Saturday, July 21, 2012
No Lie, Take 2: Supreme Court Of Vermont Declares Polygraph Evidence Per Se Inadmissible Under Rule 403
Previously, I have noted that polygraph test results are inadmissible in every United States jurisdiction except New Mexico barring a prior stipulation by both parties. It turns out, though, that Vermont courts had never addressed the issue until the recent opinion of the Supreme Court of Vermont in Rathe Salvage, Inc. v. R. Brown & Sons, Inc., 2012 WL 975429 (Vt. 2012). So, how did the court rule?In R. Brown, the following facts were not in dispute:
Rathe Salvage is in the business of acquiring old motor vehicles to sell for spare parts and scrap metal. For several decades Rathe Salvage did business with hauler, which is in the business of crushing and transporting scrap metal for sale. The typical pattern of their transactions was that the parties would agree on the price per ton of scrap metal, Rathe Salvage would identify the junked vehicles to be sold, and hauler would crush the junks for transport to a Montreal steel mill. It was understood that each load would be weighed at the mill, hauler would be paid by the mill, and Rathe Salvage would be paid by the hauler at the previously agreed upon price per ton. Rathe relied upon on handwritten weigh slips presented by hauler to figure the tons for which their price per ton was due.
In late 2003, Rathe Salvage terminated this arrangement and contracted with another trucking company [R. Brown & Sons, Inc.]. Although the replacement company bought and transported what Rathe Salvage contended were the same kinds of loads, Rathe noticed that the typical load weights reported by the new trucker—and thus, the typical payments received—were significantly higher than those reported by defendant hauler. Although hauler offered several reasons why the replacement trucker's loads were heavier, Rathe Salvage inferred from the difference that hauler had been submitting fraudulent weigh slips, and it sued for, for purposes of this appeal, breach of contract, fraud, and consumer fraud, the last claim based on the allegation that Rathe was a consumer of hauler's services.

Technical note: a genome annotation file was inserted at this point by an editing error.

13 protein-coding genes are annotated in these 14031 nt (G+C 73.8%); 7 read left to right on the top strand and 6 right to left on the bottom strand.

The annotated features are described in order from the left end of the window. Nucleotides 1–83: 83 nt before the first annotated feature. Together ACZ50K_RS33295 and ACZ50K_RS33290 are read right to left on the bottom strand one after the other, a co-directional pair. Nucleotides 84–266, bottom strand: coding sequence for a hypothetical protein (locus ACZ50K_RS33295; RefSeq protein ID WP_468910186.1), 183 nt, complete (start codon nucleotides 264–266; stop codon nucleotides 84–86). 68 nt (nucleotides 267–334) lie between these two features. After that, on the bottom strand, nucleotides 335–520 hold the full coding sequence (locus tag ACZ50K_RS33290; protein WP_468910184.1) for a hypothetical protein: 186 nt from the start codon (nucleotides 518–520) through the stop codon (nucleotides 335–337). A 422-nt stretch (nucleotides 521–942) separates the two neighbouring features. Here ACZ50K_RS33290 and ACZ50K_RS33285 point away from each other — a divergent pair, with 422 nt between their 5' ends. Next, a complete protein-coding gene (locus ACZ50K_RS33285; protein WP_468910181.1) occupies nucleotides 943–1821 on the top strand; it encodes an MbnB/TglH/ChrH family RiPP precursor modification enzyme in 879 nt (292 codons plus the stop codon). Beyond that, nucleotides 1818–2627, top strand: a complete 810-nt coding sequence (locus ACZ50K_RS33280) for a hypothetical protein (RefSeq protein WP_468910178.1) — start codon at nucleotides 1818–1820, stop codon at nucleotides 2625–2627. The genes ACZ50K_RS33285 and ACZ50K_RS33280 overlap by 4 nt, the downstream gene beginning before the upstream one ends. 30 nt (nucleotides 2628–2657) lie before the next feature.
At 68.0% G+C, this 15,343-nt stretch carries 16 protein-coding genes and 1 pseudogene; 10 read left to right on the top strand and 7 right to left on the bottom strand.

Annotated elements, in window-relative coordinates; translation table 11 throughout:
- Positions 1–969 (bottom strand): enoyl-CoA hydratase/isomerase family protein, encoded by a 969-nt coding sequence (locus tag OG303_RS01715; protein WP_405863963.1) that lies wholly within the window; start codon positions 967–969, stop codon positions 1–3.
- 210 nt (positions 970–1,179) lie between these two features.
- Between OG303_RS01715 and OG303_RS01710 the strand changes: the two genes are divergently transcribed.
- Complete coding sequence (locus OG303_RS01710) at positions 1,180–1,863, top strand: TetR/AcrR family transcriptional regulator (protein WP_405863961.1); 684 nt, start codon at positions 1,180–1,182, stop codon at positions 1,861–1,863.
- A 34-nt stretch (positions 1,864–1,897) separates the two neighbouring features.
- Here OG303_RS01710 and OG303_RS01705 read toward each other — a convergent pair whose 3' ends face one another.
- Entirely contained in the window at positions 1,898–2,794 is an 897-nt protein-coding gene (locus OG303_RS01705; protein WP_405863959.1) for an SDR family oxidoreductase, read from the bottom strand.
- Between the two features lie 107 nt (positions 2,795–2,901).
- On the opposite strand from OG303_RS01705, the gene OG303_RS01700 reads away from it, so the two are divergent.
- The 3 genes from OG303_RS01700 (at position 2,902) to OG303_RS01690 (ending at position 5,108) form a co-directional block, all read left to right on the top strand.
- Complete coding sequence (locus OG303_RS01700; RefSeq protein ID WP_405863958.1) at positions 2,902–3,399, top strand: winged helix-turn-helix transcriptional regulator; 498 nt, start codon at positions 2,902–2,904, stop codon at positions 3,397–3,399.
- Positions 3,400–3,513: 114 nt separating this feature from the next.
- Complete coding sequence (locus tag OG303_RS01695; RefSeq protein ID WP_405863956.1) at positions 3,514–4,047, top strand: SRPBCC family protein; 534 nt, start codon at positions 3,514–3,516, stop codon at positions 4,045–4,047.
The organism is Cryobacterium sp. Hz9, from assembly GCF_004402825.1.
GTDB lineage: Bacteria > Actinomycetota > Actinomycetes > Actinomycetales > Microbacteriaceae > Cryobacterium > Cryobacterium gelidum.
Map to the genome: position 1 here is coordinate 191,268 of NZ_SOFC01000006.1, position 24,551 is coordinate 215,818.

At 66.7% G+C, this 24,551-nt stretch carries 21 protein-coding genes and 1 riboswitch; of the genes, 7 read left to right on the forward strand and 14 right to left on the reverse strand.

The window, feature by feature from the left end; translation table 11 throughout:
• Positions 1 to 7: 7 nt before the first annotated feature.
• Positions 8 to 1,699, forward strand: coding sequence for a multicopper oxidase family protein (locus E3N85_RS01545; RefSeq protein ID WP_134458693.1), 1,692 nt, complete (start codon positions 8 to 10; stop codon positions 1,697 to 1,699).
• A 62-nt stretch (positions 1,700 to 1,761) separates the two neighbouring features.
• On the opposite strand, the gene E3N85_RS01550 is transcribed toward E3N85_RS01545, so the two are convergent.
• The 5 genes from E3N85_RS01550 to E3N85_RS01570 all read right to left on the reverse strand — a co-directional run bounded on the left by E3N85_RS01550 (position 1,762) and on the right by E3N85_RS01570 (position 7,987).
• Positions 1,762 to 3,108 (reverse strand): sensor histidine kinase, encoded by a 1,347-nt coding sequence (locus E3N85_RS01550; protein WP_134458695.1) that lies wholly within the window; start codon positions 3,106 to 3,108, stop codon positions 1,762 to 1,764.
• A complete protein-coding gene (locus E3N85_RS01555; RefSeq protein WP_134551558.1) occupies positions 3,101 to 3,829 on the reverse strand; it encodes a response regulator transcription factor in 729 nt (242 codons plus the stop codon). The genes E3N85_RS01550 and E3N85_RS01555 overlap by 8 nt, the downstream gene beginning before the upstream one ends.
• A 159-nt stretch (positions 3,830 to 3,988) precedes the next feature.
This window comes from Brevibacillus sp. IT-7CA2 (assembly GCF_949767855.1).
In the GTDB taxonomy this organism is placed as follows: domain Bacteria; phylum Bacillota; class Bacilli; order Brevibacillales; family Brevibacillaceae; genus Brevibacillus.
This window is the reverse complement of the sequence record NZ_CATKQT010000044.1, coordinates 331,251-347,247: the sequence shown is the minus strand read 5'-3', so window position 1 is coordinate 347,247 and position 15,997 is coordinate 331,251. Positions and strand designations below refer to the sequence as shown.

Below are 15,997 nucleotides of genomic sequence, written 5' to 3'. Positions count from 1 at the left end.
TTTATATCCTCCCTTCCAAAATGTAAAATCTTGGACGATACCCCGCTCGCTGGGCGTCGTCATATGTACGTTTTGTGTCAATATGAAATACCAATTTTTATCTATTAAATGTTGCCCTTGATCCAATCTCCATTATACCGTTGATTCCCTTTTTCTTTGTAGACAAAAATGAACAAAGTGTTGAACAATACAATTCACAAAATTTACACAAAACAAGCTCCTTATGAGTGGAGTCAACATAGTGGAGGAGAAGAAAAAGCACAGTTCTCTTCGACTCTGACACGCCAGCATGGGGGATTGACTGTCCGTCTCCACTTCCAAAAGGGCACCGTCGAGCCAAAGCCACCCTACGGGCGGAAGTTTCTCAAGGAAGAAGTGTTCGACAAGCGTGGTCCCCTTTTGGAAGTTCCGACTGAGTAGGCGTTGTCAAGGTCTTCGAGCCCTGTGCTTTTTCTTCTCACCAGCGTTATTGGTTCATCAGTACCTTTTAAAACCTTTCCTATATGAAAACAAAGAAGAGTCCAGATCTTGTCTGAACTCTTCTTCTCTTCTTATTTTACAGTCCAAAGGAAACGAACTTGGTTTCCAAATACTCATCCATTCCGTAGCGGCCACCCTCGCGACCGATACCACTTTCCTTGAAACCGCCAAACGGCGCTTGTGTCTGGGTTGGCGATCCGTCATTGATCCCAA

At the end of trial, "defendants R. Brown & Sons, Inc., a scrap metal hauling company, and its principal, Robert Brown (both referred to as hauler), were found liable for breach of contract, common law fraud, trespass, breach of the implied covenant of good faith and fair dealing, and consumer fraud." The defendants thereafter appealed, claiming, inter alia, that "the case should be remanded due to the trial court's refusal to conduct a Daubert hearing on the admissibility of hauler's polygraph, or lie detector, testing before excluding such evidence from trial."
In addressing this issue, the Supreme Court of Vermont noted that "[t]he admissibility of polygraph evidence is one of first impression in Vermont." The trial court had declined to hold a Daubert hearing on the ground that "even if the tendered polygraph evidence had ample reliability and relevance so as to be admissible under Rule 702, it would be excluded under Rule 403," which provides that
The court may exclude relevant evidence if its probative value is substantially outweighed by a danger of one or more of the following: unfair prejudice, confusing the issues, misleading the jury, undue delay, wasting time, or needlessly presenting cumulative evidence.
The Supreme Court agreed with the trial court's conclusion for a number of reasons, including the following:
(1) "It is long settled that 'the jury is the lie detector'" and "the polygraph cannot but usurp the jury's lie detecting function;"
(2) "Questions concerning the polygraph's reliability in a particular case would unavoidably invite testimonial duels between experts over the tactics and circumstances of the examination itself;"
(3) "The polygraph expert's opinion in this case vouching for hauler's denial of fraud would amount to an opinion confirming hauler's veracity and the legal insufficiency of Rathe Salvage's fraud claim against him."
(Hat tip to Marc Ginsberg for the link)